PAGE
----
2007 volume 25(1) pages 38 – 55
doi:10.1068/c0616j

Cite as:
Bebbington J, Thomson I, 2007, "Social and environmental accounting, auditing, and reporting: a potential source of organisational risk governance?" Environment and Planning C: Government and Policy 25(1) 38 – 55

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Social and environmental accounting, auditing, and reporting: a potential source of organisational risk governance?

Jan Bebbington, Ian Thomson

Received 10 October 2004; in revised form 10 March 2006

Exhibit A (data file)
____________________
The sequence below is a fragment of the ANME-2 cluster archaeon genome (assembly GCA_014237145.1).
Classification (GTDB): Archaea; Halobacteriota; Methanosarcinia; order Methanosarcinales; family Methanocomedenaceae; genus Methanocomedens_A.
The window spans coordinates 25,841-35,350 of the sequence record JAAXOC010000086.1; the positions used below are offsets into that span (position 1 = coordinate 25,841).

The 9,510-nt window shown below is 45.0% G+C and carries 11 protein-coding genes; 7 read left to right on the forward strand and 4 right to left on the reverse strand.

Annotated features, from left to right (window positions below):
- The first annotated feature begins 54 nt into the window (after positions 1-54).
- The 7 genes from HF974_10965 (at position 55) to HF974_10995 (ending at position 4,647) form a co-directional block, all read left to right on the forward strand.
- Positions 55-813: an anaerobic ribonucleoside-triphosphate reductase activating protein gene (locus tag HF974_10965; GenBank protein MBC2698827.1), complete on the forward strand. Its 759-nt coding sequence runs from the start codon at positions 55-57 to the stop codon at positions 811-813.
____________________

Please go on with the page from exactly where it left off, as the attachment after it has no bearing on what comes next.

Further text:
Abstract. The authors examine the extent to which the practices of social and environmental accounting, auditing, and reporting (SEAAR) provide opportunities for the identification, communication, and management of social and environmental risks. In introducing and exploring accounting practices, the theoretical allegiances of accounting are also outlined in order to situate accounting as a social science discipline which experiences similar debates to other areas of scholarship. The authors also extend discussion of risk governance and accounting by reference to the ‘new’ literature on risk from writers such as Adams, Beck, and Lash. It is suggested that the insights from these broader theorists on risk apply equally to conventional accounting and attempts via SEAAR to create an expanded governance framework. In particular, Beck identifies a number of critical aspects of risk governance that are also central to an understanding of accounting, including: the danger of seeking verifiable and neutral truth; the causal denial of harm; the contestation of expert and lay knowledge of risks; social construction of risk; and the radicalisation of rationality. Paraphrasing Beck, it is argued that accounting and accountants are incapable of managing the risks of industrialisation as they are implicated in the creation and multiplication of these risks, yet accounting and accountants, in particular those engaged in SEAAR, can play an essential role in identifying these risks. It is further argued that the contribution of SEAAR to risk governance will largely depend upon a radicalisation of accounting rationality in practice.

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